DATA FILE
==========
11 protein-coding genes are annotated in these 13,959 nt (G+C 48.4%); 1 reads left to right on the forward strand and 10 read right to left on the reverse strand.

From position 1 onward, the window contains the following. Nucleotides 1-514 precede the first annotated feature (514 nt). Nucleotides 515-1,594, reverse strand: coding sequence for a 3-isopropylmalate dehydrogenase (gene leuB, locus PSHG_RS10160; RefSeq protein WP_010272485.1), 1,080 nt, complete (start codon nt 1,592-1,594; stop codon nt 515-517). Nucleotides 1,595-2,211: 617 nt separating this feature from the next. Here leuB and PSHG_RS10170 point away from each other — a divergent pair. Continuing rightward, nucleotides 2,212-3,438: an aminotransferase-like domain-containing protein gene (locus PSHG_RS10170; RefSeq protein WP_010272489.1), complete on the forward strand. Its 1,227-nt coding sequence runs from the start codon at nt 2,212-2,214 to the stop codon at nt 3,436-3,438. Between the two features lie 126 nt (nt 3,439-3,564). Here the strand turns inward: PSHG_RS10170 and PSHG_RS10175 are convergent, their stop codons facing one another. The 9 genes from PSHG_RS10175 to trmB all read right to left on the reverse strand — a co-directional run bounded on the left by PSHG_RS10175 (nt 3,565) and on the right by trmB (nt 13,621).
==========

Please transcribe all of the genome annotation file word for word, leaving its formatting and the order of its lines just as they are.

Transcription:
11 protein-coding genes are annotated in these 13,959 nt (G+C 48.4%); 1 reads left to right on the forward strand and 10 read right to left on the reverse strand.

From position 1 onward, the window contains the following. Nucleotides 1-514 precede the first annotated feature (514 nt). Nucleotides 515-1,594, reverse strand: coding sequence for a 3-isopropylmalate dehydrogenase (gene leuB, locus PSHG_RS10160; RefSeq protein WP_010272485.1), 1,080 nt, complete (start codon nt 1,592-1,594; stop codon nt 515-517). Nucleotides 1,595-2,211: 617 nt separating this feature from the next. Here leuB and PSHG_RS10170 point away from each other — a divergent pair. Continuing rightward, nucleotides 2,212-3,438: an aminotransferase-like domain-containing protein gene (locus PSHG_RS10170; RefSeq protein WP_010272489.1), complete on the forward strand. Its 1,227-nt coding sequence runs from the start codon at nt 2,212-2,214 to the stop codon at nt 3,436-3,438. Between the two features lie 126 nt (nt 3,439-3,564). Here the strand turns inward: PSHG_RS10170 and PSHG_RS10175 are convergent, their stop codons facing one another. The 9 genes from PSHG_RS10175 to trmB all read right to left on the reverse strand — a co-directional run bounded on the left by PSHG_RS10175 (nt 3,565) and on the right by trmB (nt 13,621).